• Live Coding in Python - Lets you play with Python code, and continuously runs the code while you edit it. You can use it to create interesting graphics, or see what’s happening inside your code. Now includes a debugging tool: Space Tracer. I’m also adding web tutorials that use the live coding features but run all the Python in your browser - no setup needed!
  • SaVaGe Turtle - Take those fun turtle graphics that you built with Live Coding in Python, and convert them to SVG files. Use reportlab to include them in PDFs.
  • Testing Python - An essay on unit testing in Python, along with some sample code.
  • Kive - Tracks changes to data processing scripts and links each result back to the source data and script versions that produced it. This is one of the projects I get paid to work on at the BC Centre for Excellence in HIV/AIDS. We use it to track our bioinformatics pipelines that analyze genetic sequence data from HIV and Hepatitis C infections.
  • MiCall - Maps hundreds of thousands of small genetic sequences to a set of reference sequences, then stitches them all together. Useful for finding out which drugs will be effective for a patient’s HIV or Hepatitis C infection, as well as examining the virus’s evolution in a patient or in a community. This is another of the projects I get paid to work on at the BC Centre for Excellence in HIV/AIDS.
  • Ticking Test - This library ports the MultithreadedTC library from Java to .NET. You can download the source code from the Ticking Test repository, and you will find an example multi-threaded class with some test cases. The library lets you declare a method for each thread that you want to run, and then coordinate the timing of the thread execution with checkpoints called ticks.
  • Simple Chinese Writer - Helps you write Chinese text in your browser, using basic vocabulary. It highlights uncommon words that Chinese learners might not know, and also displays pinyin pronunciation with the characters. It’s a Chinese version of XKCD’s Simple Writer.
  • Chinese Vocabulary Flashcards - A fun project to generate several thousand flashcards for reviewing Chinese characters. I combined several sources of data on character frequency and definitions. The most interesting part was converting the data from a stroke order animation tool to static images. It makes the stroke orders easier to follow in the same way that static visualizations of sorting algorithms are easier to follow than animated sorting algorithms.
  • Chinese Reading Practice - After I’d learned enough characters, I wanted to practice reading, but it was frustrating to always have to look up unknown characters. I filtered through the Chinese sentences on to find sentences that only used the most common characters.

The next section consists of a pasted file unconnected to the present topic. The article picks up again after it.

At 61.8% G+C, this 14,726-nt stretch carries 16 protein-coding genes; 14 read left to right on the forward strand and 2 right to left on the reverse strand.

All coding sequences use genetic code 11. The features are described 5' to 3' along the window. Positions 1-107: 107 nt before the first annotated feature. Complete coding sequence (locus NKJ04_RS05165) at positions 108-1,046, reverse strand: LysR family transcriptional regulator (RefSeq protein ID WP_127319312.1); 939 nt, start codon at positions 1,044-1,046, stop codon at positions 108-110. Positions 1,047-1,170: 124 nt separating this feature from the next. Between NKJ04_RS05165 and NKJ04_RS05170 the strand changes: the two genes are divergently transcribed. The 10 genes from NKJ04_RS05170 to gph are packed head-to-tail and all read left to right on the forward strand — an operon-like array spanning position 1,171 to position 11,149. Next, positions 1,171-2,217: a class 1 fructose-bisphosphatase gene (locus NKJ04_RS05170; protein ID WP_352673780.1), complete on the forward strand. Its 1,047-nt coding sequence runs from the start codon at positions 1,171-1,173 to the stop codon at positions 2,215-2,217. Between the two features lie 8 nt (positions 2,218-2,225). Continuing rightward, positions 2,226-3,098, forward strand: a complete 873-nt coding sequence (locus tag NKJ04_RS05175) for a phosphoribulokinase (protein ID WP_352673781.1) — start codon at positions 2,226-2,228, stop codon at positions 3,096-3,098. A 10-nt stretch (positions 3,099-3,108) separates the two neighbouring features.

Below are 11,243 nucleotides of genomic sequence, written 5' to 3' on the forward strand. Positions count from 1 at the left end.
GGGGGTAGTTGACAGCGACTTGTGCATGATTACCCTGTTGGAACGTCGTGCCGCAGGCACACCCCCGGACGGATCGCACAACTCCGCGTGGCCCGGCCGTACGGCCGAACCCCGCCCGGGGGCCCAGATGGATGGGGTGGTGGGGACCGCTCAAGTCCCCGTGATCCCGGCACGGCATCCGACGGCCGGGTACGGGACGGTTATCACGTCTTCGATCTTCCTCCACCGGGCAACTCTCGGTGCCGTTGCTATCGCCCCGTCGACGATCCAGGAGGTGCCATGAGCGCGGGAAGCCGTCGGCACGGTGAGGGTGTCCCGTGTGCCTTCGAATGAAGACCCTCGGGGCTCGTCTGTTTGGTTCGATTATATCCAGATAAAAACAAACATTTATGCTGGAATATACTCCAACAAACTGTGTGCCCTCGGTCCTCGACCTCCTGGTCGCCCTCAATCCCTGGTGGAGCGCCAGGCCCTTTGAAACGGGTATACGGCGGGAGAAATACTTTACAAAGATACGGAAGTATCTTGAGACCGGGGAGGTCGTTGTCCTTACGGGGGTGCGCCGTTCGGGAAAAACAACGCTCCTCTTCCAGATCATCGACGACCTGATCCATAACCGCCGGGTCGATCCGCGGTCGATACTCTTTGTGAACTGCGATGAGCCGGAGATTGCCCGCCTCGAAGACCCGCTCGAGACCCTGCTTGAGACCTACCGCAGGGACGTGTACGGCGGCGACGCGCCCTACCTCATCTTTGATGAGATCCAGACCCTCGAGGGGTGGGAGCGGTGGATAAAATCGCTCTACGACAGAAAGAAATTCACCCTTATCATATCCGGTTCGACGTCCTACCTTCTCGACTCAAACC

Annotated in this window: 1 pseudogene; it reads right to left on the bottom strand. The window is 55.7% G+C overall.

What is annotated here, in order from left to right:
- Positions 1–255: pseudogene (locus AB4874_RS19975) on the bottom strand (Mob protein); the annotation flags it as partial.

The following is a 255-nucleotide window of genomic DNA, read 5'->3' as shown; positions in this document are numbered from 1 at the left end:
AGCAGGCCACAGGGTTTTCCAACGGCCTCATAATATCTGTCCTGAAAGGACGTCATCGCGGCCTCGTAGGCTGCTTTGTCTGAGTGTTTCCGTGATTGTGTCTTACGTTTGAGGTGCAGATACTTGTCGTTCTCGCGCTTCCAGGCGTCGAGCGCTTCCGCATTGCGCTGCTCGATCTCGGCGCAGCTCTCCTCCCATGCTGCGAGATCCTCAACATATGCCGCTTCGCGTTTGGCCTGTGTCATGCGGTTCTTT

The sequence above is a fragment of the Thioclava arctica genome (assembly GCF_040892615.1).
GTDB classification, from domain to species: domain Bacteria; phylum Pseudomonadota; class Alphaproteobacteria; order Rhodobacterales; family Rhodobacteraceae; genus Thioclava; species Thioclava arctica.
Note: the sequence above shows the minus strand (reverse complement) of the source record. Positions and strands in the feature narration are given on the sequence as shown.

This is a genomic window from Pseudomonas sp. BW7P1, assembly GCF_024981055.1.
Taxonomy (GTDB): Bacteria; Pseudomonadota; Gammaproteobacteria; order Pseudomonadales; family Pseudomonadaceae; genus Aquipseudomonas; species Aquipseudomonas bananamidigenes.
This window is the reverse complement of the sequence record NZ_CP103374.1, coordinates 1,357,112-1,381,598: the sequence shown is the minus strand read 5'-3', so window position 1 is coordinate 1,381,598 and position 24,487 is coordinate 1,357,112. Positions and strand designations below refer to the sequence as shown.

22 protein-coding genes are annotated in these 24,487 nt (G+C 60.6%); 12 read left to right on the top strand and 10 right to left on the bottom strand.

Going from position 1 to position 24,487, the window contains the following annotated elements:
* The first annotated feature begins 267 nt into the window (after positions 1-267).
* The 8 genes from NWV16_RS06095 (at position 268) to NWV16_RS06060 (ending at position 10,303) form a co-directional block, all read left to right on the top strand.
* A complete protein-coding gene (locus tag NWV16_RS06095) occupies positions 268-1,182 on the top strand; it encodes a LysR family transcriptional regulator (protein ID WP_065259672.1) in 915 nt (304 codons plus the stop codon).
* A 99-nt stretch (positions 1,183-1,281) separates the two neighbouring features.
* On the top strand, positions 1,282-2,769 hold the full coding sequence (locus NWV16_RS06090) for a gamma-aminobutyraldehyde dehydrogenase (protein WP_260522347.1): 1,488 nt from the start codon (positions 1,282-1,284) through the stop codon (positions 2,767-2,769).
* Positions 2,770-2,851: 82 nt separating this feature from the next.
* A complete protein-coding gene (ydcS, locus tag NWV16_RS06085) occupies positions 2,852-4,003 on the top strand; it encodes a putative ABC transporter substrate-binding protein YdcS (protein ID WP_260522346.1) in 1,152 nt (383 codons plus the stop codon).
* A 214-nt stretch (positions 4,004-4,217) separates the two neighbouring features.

My Other Stuff

  • Birthday cakes for programmers - A birthday cake that I designed for a coworker. It’s decorated with C code that prints the words to “Happy Birthday”. Also includes a bunch of cakes by other people.
  • Top 40 Years Ago - Top 40 music history from 40 years ago in a Mastodon feed.

You can find descriptions of more projects at my blog.

Other People’s Stuff

If you enjoy puzzles as much as I do, here are some that I’ve really enjoyed over the years:

  • Bart Bonte blogs a steady stream of browser and mobile puzzle games with some real treasures in there. Highly recommended! Start with each year’s best of the year post.
  • 0hn0 is a simple logic puzzle a bit like a sudoku. The design is so clean and enjoyable that I play it every morning over breakfast.
  • Another of my daily treats is Connections on the New York Times Games page.
  • Connections replaced Wordle in my daily routine. Wordle was such a hit that most puzzle enthusiasts know it, but it spawned many imitators. My favourites are Quordle and Pimantle.
  • Chessformer is a platformer that combines chess moves and gravity to make really clever puzzles.
  • Cyadonia started out as an Amiga puzzle game in 1991 where you move in four directions, interacting with many different objects in each room, unable to stop until you hit something. It has evolved through many platforms over the years collecting more and more levels along the way, and it is now extremely polished and huge. I’ve only completed a small fraction of it.
  • Boxing up Bamboo has a nice combination of simple components with complex interactions. It takes a while to figure out what’s happening, and I really like that it fits several interesting puzzles into a single screen.
  • Strange Keyworld is a platformer where the control keys you press not only move you, but are objects in the world.

What’s in the Picture?

Labeled Projects